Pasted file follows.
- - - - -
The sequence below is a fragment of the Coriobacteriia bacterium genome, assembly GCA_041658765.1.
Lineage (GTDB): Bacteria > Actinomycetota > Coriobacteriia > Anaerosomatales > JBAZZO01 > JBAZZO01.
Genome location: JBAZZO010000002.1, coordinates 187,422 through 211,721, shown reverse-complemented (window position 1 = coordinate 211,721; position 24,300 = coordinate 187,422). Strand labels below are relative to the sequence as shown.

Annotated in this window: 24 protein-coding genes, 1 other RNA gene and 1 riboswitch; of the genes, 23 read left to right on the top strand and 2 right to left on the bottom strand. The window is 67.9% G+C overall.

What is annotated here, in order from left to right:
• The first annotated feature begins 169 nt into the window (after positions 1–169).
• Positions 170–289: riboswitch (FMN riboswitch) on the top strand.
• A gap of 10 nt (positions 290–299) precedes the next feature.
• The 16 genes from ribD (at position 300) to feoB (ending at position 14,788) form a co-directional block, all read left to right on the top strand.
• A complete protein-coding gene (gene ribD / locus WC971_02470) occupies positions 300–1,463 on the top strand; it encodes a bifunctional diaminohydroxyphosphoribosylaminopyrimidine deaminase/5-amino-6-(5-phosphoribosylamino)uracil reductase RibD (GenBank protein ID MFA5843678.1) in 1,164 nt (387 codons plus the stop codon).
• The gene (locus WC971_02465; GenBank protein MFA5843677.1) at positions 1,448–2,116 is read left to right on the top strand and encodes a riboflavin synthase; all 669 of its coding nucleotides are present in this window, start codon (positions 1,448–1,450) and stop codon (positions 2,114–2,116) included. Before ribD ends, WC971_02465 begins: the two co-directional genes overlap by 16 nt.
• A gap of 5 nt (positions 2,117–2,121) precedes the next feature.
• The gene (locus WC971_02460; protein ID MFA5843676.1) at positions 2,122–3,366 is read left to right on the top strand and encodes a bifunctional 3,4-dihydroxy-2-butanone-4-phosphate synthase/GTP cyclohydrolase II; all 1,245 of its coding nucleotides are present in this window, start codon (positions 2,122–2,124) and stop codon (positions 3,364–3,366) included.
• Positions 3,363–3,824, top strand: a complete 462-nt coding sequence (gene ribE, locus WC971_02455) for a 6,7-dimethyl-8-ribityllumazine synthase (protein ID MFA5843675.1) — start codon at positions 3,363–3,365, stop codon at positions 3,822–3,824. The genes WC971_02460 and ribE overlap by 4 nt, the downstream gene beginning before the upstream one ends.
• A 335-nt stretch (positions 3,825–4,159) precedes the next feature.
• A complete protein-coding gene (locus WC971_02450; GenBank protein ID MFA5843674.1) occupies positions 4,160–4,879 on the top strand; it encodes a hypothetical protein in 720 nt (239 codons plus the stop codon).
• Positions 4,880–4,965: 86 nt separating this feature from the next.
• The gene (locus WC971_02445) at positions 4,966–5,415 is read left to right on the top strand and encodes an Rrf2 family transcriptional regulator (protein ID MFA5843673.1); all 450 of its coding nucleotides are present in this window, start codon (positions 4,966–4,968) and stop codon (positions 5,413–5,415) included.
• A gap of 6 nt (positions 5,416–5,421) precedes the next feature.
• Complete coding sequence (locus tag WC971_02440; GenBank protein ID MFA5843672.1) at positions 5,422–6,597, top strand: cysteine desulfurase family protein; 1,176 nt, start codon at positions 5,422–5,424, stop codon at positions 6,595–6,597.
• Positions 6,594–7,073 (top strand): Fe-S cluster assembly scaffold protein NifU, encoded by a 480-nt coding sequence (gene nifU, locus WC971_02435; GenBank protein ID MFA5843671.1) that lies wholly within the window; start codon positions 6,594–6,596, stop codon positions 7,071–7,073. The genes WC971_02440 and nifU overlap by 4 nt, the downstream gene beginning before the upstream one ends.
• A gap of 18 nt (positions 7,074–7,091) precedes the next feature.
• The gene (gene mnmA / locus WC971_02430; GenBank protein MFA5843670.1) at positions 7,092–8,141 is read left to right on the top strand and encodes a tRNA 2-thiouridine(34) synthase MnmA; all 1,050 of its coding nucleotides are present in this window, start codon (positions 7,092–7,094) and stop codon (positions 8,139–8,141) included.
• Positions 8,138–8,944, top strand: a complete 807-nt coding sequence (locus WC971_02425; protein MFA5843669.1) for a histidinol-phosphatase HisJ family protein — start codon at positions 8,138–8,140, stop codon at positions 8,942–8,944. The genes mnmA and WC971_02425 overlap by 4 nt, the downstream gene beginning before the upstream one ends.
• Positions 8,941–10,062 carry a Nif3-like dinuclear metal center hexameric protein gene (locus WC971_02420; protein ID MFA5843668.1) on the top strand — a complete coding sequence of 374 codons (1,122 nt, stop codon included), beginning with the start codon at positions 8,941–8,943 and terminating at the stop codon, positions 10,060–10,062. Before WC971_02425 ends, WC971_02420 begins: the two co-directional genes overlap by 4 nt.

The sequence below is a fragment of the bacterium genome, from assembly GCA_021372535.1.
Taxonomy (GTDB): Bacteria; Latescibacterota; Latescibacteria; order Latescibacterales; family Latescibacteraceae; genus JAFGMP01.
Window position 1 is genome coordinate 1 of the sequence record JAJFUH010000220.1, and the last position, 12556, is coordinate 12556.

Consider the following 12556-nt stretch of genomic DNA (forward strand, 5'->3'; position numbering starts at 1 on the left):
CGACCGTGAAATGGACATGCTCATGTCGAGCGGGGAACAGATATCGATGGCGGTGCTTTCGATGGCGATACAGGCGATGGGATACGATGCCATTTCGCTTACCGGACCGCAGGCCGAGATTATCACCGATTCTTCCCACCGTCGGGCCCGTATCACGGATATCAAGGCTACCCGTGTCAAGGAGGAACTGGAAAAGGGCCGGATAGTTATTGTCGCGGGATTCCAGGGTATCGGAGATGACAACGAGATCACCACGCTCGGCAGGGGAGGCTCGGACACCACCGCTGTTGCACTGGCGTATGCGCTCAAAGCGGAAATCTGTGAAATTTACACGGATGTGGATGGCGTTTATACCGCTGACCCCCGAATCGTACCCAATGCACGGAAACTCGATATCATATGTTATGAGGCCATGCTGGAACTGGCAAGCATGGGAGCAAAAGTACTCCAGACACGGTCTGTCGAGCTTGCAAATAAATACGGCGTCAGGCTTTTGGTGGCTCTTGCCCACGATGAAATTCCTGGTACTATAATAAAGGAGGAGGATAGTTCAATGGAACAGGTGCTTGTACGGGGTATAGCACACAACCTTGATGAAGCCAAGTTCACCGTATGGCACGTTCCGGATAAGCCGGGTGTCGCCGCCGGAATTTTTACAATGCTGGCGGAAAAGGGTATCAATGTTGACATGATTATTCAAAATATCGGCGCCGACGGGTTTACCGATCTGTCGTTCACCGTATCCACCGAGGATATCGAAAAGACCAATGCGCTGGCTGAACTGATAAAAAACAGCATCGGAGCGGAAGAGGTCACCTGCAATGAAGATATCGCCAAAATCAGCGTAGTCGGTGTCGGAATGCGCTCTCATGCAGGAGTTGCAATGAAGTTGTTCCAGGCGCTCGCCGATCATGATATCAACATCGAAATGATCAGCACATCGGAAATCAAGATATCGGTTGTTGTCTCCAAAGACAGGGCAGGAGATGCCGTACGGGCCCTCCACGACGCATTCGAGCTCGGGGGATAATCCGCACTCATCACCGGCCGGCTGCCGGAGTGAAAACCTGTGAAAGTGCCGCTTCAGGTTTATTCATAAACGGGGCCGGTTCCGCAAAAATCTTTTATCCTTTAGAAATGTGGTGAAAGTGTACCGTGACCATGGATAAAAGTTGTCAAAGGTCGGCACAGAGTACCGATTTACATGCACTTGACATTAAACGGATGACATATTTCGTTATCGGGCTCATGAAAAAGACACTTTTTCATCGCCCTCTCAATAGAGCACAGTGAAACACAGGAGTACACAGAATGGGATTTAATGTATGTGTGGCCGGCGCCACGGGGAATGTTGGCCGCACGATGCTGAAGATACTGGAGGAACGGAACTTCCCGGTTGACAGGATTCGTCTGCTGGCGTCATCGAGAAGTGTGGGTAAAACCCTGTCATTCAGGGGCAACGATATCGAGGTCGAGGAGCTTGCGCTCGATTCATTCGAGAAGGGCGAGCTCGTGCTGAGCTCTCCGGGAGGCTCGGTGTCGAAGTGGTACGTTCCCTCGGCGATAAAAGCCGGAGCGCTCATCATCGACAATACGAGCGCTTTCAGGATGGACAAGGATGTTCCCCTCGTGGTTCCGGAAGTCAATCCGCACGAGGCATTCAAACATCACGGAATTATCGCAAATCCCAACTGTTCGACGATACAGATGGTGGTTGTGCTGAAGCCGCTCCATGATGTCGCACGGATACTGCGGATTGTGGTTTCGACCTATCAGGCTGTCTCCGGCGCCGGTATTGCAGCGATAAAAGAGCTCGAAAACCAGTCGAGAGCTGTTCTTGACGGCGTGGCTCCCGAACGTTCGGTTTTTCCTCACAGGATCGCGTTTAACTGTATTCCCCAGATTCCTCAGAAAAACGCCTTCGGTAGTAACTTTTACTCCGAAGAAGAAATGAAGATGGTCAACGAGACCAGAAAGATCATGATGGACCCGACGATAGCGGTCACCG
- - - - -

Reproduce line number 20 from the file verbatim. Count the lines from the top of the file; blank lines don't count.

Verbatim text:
• Complete coding sequence (locus tag WC971_02440; GenBank protein ID MFA5843672.1) at positions 5,422–6,597, top strand: cysteine desulfurase family protein; 1,176 nt, start codon at positions 5,422–5,424, stop codon at positions 6,595–6,597.